Daphne Arthur explores religious expression and cultural identity through her mixed media design. It is in Arthur’s work where the two dimensional meets the three dimensional. You can catch a look at her work at New York City’s RARE Gallery exhibit lasting from October 14th through November 11th.
I am really enjoying Marcel van Eeden’s work. I am particularly amused by his A Cutlet Vauderville Show in which he depicts two pieces of meat performing song. Marcel van Eeden was born in 1956 in The Hague, Netherlands.
Using only white pencil and black paper, Bette Burgoyne creates nature inspired illustrations in the form of whispy white lines. Although dark and mysterious, her work is really beautiful.
I’m the last person to be a huge fan of airbrushed shirts, but Kerry D’Noit’s shirts have something to them. I’d gladly rock a cyclops pizza shirt any day!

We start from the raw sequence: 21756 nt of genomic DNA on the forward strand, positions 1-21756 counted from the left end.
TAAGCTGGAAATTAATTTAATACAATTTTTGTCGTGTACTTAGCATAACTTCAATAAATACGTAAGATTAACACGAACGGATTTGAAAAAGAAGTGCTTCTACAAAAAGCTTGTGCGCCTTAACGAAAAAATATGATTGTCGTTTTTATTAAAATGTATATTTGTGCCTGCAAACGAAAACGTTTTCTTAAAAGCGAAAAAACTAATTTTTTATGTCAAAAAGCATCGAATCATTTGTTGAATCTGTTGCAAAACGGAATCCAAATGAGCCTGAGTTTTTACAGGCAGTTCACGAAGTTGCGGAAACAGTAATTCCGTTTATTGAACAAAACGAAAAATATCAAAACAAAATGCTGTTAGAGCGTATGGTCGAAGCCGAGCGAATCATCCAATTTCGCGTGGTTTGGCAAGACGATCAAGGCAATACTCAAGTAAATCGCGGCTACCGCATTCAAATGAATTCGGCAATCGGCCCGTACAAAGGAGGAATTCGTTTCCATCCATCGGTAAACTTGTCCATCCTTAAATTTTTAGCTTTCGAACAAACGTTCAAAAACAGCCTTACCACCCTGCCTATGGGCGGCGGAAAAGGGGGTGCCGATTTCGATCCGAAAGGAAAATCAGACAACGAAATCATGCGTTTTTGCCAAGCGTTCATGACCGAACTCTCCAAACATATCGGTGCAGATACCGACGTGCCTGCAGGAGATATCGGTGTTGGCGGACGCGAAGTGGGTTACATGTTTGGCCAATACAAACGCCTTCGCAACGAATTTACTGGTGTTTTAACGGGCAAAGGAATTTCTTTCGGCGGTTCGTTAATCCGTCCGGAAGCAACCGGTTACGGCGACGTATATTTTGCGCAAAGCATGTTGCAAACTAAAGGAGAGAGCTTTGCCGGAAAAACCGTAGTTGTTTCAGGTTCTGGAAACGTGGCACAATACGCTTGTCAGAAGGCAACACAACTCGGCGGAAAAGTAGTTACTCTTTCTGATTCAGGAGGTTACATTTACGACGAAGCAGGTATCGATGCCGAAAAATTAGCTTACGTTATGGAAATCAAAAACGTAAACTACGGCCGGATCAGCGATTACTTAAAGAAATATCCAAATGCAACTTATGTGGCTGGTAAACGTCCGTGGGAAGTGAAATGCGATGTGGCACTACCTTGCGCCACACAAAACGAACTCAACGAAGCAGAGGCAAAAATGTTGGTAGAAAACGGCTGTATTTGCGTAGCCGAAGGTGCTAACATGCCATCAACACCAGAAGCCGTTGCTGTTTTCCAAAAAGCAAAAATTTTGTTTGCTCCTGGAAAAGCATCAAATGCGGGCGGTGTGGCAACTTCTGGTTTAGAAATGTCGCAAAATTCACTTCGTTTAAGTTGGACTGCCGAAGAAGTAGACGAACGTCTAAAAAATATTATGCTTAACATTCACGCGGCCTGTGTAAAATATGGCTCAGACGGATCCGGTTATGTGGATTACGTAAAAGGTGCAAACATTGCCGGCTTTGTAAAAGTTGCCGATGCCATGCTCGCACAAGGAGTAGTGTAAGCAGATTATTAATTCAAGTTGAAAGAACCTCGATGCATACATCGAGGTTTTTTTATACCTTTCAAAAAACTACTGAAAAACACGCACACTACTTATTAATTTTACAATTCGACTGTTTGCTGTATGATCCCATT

Swiss photographer Matthieu Lavanchy likes to create his own subject matter. Everything from still lives, to installations, collaborations and costumes so that a room just can’t be a room anymore, but becomes an area of performance.
There is something in Spanish photographer Yosigo’s (aka: Jose Javier Serrano) work that allows him to present beauty within emptiness. His minimalistic style presents itself even within the subject matter. He focuses on ordinary, everyday surroundings that are extremely sparsely populated. I also enjoyed his collection of found photo IDs titled, Aurkitutako Erretratuak.
Jed Turner, a sculptor based over in Eugene Oregon, uses steel and found objects to create an aggressive body of work. Though Jed was originally trained in drawing/ painting, he finds his passion in sculpture. Influenced by the science of dichotomies, Jed enjoys working with contradictions usually between nature and machinery. Jed’s work will be featured at Parlor Gallery in Asbury Park, NJ for their show “Oh My Skull!” If you are in the area, make sure to stop by.
Macabre artist Jonathan Monaghan creates digital sculptures, prints, and animations that definitely puts us in a sense of discomfort. His clean, almost sterile use of style in detail, color, and light is both beautiful and extremely uncomfortable.